Proper 'process' might sound like bureaucratic jargon but a prime minister ignores it at his or her peril. Applied to cabinet, it includes making sure ministers have all the facts. Importantly, it requires having present for the discussion all those who should be in the room.
Kevin Rudd had trouble with process, and that was part of his downfall. So too did Tony Abbott this week.
When Communications Minister Malcolm Turnbull was not invited to Monday’s meeting of cabinet’s national security committee, which discussed mandatory metadata retention for two years as part of a national security package, process was trashed, with bad consequences.
Those present, including that self-confessed, non tech-head Abbott, needed Turnbull’s advice. The shambles into which the plan has fallen shows just how much.
Also, Abbott’s apparently ignoring or forgetting to include Turnbull (not a member of the National Security Committee) had all the risks of prodding a porcupine -- especially when the decision was leaked before Turnbull got a say in Tuesday’s cabinet. Turnbull might be on the outer, but proper process is all about containing division and dummy spits.
If the government hoped that its national security measures would (at least partly) change the public focus in a way that was positive for it (while Joe Hockey privately tried to cajole crossbenchers on the budget, which is the most pressing game) the mission wasn’t accomplished.
Abbott has managed to unload his unpopular plan to scrap Section 18C of the Racial Discrimination Act, but the metadata proposal has unleashed a debate that could be almost as damaging and is probably not worth the effort anyway.
As Gillian Triggs, president of the Human Rights Commission, put it rather wryly to a free speech symposium on Thursday: "Seemingly overnight there has been a radical reversal of the public debate, from protection of the right to freedom of speech in our democratic, multicultural society to introduction of a suite of proposals to limit that right in the interests of national security."
For Attorney-General George Brandis, with responsibilities in both areas -- 18C and metadata -- it has been a devastating week. Brandis had to cop the 'leader’s call' on the RDA. He then gave his fumbling Sky interview on metadata which, replayed endlessly, made him a political laughing stock.
Not happy when on the back foot, Brandis pulled out of the free speech symposium, which had been organised by Human Rights Commissioner Tim Wilson, who was appointed by the government to especially focus on "the liberal human right of free speech". Wilson was already unhappy about the 18C backdown, before then being stood up by Brandis, whose non-appearance just kept him in the spotlight.
Brandis and Turnbull met on Thursday to try to get some order into the metadata debate, which has become in the public arena more about Big Brother than the terrorist threat.
Speaking to Bloomberg, Turnbull stressed that the types of data that should be retained were still being worked out.
"Unfortunately metadata is a term that can mean different things to different people. So what we want to do is get to the end of consultation [with telcos], conclude the very, very clear parameters of our policy and then explain that and justify it," he said. "We’re in an iterative process, we’re on a journey and until we get to the end of it, it’s difficult to be much more specific than that."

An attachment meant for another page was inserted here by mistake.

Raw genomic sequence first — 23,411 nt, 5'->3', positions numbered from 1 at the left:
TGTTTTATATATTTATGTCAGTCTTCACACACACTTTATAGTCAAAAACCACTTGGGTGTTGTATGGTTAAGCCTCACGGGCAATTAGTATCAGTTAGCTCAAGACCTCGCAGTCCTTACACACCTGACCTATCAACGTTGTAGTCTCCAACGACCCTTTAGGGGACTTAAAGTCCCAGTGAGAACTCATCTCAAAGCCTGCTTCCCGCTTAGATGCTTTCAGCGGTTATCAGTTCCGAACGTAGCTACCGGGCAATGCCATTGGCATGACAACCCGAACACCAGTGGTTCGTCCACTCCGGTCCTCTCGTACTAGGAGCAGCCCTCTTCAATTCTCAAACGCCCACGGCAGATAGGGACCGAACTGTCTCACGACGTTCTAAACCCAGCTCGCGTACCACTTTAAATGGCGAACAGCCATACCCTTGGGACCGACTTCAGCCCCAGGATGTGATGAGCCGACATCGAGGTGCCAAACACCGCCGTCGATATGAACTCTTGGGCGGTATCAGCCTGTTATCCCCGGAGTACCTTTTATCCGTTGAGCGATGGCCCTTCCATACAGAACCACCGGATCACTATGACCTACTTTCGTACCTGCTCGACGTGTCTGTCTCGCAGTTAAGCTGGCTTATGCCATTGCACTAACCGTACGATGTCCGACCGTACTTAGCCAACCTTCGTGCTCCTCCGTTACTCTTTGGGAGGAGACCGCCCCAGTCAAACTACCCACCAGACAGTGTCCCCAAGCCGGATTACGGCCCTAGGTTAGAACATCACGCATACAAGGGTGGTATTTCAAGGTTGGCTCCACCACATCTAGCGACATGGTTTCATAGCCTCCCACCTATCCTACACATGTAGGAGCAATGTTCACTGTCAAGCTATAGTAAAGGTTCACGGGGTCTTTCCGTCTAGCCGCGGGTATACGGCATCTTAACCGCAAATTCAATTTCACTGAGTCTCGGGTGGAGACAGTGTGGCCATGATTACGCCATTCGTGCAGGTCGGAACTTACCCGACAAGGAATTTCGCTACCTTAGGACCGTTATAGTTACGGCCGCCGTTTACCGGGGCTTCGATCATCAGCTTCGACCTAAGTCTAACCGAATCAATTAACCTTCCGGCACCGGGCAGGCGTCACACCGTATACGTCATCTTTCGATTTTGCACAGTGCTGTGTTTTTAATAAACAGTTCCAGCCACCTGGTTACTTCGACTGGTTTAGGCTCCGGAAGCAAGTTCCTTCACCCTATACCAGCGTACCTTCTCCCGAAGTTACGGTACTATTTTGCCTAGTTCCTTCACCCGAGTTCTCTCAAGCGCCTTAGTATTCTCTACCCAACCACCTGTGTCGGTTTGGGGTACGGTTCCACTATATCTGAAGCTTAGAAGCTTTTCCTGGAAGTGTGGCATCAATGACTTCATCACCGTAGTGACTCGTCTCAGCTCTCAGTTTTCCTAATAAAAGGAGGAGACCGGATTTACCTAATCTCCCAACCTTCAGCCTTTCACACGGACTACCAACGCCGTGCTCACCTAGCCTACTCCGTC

The public debate is anything but iterative. As Turnbull said, "the commentary has got ahead of the policy".
The issue has thrown into the same bed the Greens and the conservative Institute of Public Affairs. "I never thought I would be at one with [Green senator] Scott Ludlam," IPA executive director John Roskam told The Conversation.
As the IPA gears up to battle Abbott on metadata it is also delivering a sharp kick at his retreat over 18C, with a $37,000 full-page advertisement in Friday’s Australian telling him that it will fight on for the repeal "even if you won’t".
Roskam says of the metadata plan: "We are very, very opposed. This is very dangerous. Once it happens there is no winding this back. It gives enormous power to the government over people’s privacy. The material will leak. It will be used for purposes not related to anti-terrorism."
If the government managed to get the proposal up, there would almost certainly have to be with tough new controls, which the security agencies wouldn’t want. Brett Walker, until recently Australia’s national security legislation monitor, this week said he didn’t think collection and storage posed a problem -- but access to the metadata should require a warrant (which it doesn’t at the moment).
It’s worth remembering that Labor started along the metadata retention path but abandoned the "journey". It got all too hard as an election approached.
In the US, in the wake of the revelations about the collection of data in the document-dump from former National Security Agency contractor Edward Snowden, there has been a backlash against metadata and arrangements in relation to it are changing.
While it’s too early to make any firm prediction, unless he’s very careful Abbott’s metadata initiative might end up going the same way as the crusade to get rid of 18C.